Everything is taken from the Sparknotes Chemistry Guide. Here's how to use these: 1. Print the powerpoint or use the PDF editor on your tablet to take digital notes on the notes. 2. Read a chapter of the book and follow along in the notes. 3. Try to do the examples in the notes without using the Sparknotes book. 4. Check yourself with the Sparknotes book. 5. Complete the review exercises at the end of the Sparknotes chapter. Time yourself giving 1 minute per question (e.g., if there are 10 questions, you get 10 minutes). At the end of the time, mark where you stopped and keep working. Be faster next time. 6. As you review at the beginning of your next session, review only the powerpoint notes. PRACTICE TESTSYou MUST take practice tests if you intend to score over a 600 (this is a good score on the subject tests), so you'll need supplemental material. We recommend you use the Kaplan SAT Subject Test Chemistry book. It's also a great resource if you need more help on a certain subject. You can buy the Kaplan book at Book World by Kinokuniya in Dubai Mall. If the book isn't available, you can buy the Barron's SAT Subject Test Chemistry instead. Take a diagnostic test BEFORE you start preparing. This score is your baseline score and let's you know what you would get if you took the SAT Subject Chemistry Test now. You'll need to write down and try to improve upon this score.YOUR STUDY SCHEDULESince you probably have a lot of school work, we recommend you reserve one day a week to study for the SAT Subject Chemistry Test. Each session will take about 4 hours (practice tests only require 1 hour). Here's the schedule to prepare over 8 weeks. If you have less time, you'll have to do 2 days a week. Week 1: Chemistry Basics (this represents chapters 1, 2, 3, 12, and 13 from the Sparknotes) Week 2: The Structure of Matter Week 3: The States of Matter Week 4: Reaction Types; Practice Test #1 Week 5: Stoichiometry and Equilibrium and Reaction Rates Week 6: Thermodynamics and Descriptive Chemistry; Practice Test #2 Week 7: Laboratory and Review (there are no strategy notes for this topic, review from Sparknotes); Practice Test #3 Week 8: Review notes; Practice Test #4 OUR EXPERT ADVICE- You don't have to know everything to do well on this exam. Concentrate your studying on the topics in weeks 1 to 4 because these concepts will allow you to answer a bulk of the questions.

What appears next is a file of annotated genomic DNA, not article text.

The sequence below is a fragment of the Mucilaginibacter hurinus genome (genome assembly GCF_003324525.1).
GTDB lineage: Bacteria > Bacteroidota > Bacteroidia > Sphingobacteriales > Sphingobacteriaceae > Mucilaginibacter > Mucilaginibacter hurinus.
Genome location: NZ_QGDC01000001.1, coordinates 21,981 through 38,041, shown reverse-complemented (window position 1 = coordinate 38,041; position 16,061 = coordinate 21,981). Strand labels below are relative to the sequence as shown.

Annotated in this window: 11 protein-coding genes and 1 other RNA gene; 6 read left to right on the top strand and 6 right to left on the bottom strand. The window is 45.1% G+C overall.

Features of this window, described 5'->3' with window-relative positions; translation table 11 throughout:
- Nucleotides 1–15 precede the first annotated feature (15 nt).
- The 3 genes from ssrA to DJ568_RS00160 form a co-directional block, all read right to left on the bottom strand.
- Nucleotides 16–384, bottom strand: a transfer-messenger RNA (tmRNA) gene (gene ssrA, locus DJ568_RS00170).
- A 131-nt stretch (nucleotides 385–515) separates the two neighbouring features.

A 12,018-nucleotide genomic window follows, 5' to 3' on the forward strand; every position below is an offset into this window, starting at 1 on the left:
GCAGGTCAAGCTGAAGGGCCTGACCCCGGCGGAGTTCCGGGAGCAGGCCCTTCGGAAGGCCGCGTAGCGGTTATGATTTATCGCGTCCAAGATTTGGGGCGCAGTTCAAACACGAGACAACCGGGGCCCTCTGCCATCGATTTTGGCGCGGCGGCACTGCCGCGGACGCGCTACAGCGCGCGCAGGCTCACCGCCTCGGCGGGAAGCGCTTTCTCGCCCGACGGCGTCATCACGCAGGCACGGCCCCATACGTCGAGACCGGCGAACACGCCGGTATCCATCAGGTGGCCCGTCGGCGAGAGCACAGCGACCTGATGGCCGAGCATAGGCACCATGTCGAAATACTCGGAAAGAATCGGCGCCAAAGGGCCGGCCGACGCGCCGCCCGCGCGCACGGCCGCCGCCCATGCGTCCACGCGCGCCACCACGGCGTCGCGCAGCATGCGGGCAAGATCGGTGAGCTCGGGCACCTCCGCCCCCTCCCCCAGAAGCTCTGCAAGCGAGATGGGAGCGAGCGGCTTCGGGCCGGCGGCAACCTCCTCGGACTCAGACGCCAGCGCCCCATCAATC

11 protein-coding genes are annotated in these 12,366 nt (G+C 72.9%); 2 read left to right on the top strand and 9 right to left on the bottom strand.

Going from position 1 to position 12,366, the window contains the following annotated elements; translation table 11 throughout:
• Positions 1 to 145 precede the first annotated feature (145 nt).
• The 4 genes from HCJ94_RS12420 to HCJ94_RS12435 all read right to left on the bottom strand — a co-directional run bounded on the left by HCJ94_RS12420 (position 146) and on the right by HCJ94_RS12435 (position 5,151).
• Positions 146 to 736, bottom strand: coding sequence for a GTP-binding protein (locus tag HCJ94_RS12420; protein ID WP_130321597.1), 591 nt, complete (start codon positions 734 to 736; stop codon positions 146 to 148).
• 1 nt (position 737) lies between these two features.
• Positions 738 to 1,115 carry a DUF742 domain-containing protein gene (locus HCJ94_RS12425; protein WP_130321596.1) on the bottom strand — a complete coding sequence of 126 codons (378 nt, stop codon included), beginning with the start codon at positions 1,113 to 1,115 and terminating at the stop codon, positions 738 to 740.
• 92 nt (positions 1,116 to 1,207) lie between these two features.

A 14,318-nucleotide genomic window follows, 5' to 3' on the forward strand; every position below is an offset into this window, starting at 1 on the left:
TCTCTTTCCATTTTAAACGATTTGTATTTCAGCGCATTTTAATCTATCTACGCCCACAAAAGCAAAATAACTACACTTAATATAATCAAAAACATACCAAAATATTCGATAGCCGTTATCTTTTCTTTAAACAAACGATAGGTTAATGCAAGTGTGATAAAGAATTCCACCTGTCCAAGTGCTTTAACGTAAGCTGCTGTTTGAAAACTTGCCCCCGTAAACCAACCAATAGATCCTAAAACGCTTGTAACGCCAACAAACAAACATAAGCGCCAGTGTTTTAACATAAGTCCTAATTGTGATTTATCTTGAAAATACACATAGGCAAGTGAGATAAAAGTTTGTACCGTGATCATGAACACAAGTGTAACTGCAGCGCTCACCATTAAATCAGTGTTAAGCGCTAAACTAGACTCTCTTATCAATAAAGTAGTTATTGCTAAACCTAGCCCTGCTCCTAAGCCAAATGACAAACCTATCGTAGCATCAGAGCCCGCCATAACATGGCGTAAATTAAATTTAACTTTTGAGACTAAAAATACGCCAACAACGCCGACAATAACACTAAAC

- You won't be able to answer every question on the exam. You have 60 minutes to answer 85 questions. Some of them require calculations and some of them require a lot of thinking. It's fine to leave questions blank.